At about 1 am in the morning, I was thrown from my seat , and there was a loud sound of the bus hitting an immovable object. I hurt my leg on the seat in front of me. One by one, the passengers started crying, and yelling the driver to “Stop !!”. It had turned pitch black, but we could see the front of the bus covered in yellow glow. The bus had actually hit the goods truck in its front, and was still kind of connected to it, travelling the same way like a connected bogies of a train. But the yellow glow in the front made some of us assume that the front of the bus was on fire. Panic, instant panic followed.

On October 30, 45 passengers were burnt alive as their Bangalore-Hyderabad Volvo bus burst into flames after its fuel tank caught fire on hitting a culvert at Mahbubnagar in Andhra Pradesh.

In another incident on November 14, seven passengers were killed and 40 injured when a Bangalore-Mumbai bus caught fire after hitting a road median at Haveri in Karnataka.

Both these accidents were heavily covered and reported by media, and obviously the incident was fresh in the memories of all the travellers in my bus too. When we saw the yellow glow in the front of our bus, we all assumed we too were destined for the same fate. People immediately started making for the emergency exit, but we found the hammers usually attached to the windows to break open the glass was missing. I tried to find any smell from burning wood or rubber, or even of leaked fuel, but could not find any. That was a slight relief, but we were still in danger. Even after repeated cries to the driver to stop the bus, he did continued to move the vehicle , still connected to the truck in front. After about 1 minute of driving, he bought the bus to full stop on the left side of the road.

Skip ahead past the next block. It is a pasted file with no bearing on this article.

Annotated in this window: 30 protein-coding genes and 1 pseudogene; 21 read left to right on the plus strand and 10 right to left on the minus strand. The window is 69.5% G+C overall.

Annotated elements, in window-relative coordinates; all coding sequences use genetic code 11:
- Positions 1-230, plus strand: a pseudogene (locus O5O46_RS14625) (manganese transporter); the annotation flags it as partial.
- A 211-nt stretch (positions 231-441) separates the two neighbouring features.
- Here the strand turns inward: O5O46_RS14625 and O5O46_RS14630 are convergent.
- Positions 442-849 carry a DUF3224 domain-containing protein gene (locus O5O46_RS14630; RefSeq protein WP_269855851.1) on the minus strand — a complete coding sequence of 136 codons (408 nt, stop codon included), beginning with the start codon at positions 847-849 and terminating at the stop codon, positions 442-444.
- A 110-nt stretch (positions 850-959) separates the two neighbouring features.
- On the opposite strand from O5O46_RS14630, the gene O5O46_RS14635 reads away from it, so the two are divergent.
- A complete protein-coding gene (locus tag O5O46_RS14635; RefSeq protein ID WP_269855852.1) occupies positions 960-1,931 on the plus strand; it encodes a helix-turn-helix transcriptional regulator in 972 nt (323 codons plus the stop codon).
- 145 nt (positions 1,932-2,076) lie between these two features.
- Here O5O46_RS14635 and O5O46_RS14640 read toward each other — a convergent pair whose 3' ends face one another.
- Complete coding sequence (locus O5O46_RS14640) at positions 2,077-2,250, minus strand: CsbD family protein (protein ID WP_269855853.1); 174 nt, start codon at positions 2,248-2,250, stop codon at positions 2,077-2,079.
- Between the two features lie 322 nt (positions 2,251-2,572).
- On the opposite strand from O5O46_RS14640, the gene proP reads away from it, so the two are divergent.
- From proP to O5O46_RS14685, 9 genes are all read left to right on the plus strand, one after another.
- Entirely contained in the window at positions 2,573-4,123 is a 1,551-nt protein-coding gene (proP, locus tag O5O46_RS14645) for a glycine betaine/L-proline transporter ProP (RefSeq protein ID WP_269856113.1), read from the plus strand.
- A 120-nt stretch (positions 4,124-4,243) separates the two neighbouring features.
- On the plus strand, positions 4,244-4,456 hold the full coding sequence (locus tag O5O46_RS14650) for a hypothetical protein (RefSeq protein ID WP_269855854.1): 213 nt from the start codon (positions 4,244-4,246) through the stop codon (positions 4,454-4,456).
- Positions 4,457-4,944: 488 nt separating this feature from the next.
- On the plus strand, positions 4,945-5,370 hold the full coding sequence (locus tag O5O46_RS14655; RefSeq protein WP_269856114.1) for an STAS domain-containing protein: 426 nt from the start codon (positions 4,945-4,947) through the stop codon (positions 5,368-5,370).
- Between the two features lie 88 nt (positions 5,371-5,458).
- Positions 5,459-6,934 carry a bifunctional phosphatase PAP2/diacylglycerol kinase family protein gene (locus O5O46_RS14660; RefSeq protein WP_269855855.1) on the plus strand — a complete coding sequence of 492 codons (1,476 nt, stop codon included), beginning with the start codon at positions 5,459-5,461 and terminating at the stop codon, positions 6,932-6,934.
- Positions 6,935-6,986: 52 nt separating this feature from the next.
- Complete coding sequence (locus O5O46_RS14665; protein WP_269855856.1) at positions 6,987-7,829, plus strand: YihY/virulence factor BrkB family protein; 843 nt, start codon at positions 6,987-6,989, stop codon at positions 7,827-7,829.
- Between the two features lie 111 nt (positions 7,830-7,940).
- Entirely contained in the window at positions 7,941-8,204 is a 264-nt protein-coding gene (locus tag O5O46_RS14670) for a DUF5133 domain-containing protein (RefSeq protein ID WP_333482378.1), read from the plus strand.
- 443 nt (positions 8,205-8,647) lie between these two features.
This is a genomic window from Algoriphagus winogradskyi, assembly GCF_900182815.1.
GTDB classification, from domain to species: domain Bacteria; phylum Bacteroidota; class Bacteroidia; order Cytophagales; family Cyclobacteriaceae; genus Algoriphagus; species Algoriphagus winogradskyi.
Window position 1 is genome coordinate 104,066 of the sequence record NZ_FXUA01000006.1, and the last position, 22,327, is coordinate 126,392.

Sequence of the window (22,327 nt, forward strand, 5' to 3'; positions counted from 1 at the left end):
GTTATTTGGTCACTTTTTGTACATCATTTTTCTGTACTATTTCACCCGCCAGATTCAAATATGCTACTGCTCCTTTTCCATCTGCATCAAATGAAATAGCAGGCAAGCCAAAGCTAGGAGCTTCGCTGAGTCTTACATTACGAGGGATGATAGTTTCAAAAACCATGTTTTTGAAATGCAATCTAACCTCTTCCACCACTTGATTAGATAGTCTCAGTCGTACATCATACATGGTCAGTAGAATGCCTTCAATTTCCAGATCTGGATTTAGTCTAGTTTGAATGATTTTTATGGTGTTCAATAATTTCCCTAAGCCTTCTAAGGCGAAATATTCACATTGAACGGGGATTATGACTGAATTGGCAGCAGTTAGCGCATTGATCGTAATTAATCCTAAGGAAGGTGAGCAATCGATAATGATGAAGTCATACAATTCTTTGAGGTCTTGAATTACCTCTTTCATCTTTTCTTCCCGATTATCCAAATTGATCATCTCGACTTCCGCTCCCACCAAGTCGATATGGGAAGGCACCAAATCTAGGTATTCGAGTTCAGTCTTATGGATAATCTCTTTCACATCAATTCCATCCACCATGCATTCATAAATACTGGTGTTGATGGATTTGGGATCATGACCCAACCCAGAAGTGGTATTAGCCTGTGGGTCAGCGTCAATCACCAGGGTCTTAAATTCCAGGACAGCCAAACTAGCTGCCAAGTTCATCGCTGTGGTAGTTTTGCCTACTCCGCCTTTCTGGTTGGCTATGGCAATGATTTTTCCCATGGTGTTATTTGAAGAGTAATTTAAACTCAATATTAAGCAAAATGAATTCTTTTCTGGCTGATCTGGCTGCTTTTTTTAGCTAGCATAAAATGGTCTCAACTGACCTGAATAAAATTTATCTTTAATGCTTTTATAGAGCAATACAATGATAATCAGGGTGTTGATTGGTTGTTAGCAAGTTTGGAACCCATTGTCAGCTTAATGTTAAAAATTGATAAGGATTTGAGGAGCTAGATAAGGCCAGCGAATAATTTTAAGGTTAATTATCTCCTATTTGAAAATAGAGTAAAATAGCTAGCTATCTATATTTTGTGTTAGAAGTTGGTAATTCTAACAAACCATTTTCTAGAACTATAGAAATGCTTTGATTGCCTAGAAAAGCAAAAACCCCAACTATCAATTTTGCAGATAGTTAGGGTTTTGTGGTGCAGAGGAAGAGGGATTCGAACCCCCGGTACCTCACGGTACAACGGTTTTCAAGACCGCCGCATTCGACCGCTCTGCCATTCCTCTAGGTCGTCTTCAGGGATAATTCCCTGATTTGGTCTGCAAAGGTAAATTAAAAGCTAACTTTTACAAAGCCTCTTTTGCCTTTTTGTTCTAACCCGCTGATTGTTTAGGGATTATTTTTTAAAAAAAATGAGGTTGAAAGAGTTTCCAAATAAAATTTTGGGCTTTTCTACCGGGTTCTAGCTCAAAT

Now that the bus had stopped, people were trying to get out. The to front left side of the bus, right next to the driver’s seat, had hit the truck in the front. That’s where the door is. The only proper door on the bus was crashed, and was inoperable. The emergency exits too were useless. It was pitch dark still, and the road too was dark. The only way to get out was through the front, the window was shattered, and had come apart, there was space big enough for people to jump through.

Surprisingly, and thankfully, we got local help. There were still people from other trucks which had stopped for the night, and they rushed to our help. A group of them got another truck to face ours and turned on its headlights. We now had sufficient light to make our way out. They then brought down the complete front end of the bus and moved the truck away. Then they climbed in and began helping the passengers to get out. All the while, they were enquiring if there was anyone hurt or needed special help in getting out. For the first time after the accident, I felt a little calm, knowing that help was close at hand. The bus was obviously not on fire, and someone had called the police and ambulances were on their way.